Bioluminescence is visible light generated by living things through a chemical reaction. The light we know best—incandescent light—is associated with heat. Bioluminescence, on the other hand, is cold light.
The insects of the world have many ways to signal one another. Among them are color, scent, sound—and light. Several groups of insects glow, but only one, fireflies, has evolved an extraordinary language of light.
Deep inside a New Zealand cave, hungry glowworms create a brilliant light show. Bioluminescence isn’t common on land—which makes it seem even more magical when it does appear.
Delicate jellyfish drift near the shores of the Pacific Ocean, combing the water for prey. Touch these jellies, and they flash green light. Scientists harness this light for biological and medical research.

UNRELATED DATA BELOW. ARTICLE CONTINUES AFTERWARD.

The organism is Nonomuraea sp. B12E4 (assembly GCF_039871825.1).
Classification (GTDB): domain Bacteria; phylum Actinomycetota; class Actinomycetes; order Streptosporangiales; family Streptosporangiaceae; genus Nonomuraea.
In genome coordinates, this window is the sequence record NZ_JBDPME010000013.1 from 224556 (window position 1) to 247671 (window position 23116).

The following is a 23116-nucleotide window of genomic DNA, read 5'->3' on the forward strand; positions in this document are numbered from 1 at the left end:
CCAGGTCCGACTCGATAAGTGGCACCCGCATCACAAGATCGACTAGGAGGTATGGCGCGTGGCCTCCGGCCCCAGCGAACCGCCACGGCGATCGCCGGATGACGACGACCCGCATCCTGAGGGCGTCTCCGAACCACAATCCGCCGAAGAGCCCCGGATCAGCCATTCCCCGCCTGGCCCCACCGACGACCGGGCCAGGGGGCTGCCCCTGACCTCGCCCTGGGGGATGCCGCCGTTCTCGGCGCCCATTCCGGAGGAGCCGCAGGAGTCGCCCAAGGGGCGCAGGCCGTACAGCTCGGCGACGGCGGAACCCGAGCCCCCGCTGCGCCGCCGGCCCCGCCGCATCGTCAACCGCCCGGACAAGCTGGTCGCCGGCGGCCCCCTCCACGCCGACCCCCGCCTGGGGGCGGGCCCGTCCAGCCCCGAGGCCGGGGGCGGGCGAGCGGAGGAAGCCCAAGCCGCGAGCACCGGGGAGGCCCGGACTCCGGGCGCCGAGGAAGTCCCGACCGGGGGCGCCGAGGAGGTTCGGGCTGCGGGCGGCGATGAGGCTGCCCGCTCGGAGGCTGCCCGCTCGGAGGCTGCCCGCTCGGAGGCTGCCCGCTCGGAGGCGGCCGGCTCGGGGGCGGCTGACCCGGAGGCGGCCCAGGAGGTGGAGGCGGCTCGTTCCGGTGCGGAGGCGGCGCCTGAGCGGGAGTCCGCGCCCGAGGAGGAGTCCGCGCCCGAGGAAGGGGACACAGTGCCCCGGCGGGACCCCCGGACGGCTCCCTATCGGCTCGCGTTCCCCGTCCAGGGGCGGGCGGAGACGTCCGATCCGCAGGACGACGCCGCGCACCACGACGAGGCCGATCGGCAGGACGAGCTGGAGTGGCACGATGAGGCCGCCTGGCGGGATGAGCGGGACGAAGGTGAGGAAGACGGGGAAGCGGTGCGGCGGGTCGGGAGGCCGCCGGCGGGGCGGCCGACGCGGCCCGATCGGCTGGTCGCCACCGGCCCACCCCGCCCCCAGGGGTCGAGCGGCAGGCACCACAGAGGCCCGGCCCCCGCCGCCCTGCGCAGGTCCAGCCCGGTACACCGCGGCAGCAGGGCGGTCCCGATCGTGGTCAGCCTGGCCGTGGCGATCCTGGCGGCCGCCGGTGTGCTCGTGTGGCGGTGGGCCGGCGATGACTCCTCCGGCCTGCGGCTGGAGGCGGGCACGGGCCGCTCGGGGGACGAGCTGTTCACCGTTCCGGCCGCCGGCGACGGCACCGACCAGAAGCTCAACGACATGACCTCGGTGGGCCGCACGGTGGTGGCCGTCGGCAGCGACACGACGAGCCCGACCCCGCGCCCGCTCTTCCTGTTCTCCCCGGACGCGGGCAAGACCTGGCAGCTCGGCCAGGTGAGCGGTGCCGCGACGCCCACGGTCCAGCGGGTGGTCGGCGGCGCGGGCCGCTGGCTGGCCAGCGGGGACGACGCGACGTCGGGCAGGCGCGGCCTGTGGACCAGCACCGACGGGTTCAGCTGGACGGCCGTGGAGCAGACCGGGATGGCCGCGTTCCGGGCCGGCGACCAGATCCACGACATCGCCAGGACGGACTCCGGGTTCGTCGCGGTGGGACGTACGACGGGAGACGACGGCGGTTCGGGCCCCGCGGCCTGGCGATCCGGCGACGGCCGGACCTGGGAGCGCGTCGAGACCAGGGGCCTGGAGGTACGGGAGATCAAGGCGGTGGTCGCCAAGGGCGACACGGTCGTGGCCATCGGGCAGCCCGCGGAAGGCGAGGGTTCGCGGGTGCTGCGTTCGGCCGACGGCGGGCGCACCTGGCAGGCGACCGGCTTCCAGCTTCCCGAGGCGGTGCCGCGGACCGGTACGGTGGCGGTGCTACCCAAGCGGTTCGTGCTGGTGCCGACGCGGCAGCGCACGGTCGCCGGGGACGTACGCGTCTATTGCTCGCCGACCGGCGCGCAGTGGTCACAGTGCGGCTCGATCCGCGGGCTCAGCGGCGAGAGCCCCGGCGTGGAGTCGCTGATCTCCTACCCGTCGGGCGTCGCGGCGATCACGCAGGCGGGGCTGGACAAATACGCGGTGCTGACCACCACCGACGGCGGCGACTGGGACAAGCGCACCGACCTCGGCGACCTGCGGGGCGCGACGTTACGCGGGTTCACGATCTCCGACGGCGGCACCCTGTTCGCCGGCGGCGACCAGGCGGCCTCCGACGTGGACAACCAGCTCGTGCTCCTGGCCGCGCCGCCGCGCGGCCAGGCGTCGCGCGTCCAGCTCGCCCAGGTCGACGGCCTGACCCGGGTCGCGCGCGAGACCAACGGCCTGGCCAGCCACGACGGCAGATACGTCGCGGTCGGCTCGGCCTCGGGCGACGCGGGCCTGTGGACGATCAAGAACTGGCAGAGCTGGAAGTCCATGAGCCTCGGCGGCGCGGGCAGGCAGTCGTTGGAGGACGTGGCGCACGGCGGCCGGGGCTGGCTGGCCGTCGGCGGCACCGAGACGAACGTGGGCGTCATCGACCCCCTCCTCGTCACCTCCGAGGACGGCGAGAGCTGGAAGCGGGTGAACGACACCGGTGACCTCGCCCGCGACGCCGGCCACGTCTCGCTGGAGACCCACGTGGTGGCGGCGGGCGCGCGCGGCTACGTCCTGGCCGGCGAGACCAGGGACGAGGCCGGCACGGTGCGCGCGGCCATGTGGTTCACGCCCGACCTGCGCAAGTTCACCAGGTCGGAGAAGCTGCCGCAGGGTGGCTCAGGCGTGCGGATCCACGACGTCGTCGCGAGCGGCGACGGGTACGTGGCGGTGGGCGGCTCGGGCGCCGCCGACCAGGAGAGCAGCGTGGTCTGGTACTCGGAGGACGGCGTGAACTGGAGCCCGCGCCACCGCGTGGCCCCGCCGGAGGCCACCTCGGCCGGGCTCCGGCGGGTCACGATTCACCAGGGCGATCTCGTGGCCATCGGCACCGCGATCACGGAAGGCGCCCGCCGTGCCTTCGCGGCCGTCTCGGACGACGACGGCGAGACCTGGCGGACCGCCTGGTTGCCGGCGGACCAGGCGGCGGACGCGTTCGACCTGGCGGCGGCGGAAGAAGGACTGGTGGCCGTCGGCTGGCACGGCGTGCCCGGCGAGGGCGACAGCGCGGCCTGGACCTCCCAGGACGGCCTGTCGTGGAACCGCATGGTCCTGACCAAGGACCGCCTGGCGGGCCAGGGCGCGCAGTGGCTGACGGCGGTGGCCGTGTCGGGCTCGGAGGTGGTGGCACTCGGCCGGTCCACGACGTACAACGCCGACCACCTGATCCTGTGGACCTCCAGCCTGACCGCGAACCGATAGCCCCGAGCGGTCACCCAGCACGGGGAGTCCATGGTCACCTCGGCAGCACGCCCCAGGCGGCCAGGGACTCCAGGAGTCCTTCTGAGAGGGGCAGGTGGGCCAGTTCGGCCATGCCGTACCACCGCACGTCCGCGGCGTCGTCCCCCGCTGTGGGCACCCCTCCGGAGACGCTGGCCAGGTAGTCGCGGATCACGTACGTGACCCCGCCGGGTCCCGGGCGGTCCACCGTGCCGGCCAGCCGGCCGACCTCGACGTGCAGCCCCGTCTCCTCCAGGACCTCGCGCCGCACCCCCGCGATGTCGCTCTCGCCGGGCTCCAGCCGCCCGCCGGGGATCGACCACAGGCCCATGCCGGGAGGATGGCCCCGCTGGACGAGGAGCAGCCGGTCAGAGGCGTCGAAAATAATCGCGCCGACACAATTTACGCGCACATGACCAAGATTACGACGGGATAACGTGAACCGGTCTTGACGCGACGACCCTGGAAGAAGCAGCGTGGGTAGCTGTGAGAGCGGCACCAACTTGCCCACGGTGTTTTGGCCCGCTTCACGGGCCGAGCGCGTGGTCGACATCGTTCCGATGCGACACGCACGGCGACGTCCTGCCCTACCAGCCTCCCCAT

Live flashlight fish, which are part of the exhibition, typically hide along deep reefs and only venture out on moonless nights, wearing living lamps to light their way.
Picture a world of perpetual darkness—where living creatures come and go, never seeing the light of day. Instead of relying on sunlight, these animals flash and sparkle like fireworks.
When night falls on a coral reef, the dazzling colors of daytime disappear. But if divers shine blue or violet light, another view emerges: corals now glow in neon shades of pink, orange, and green.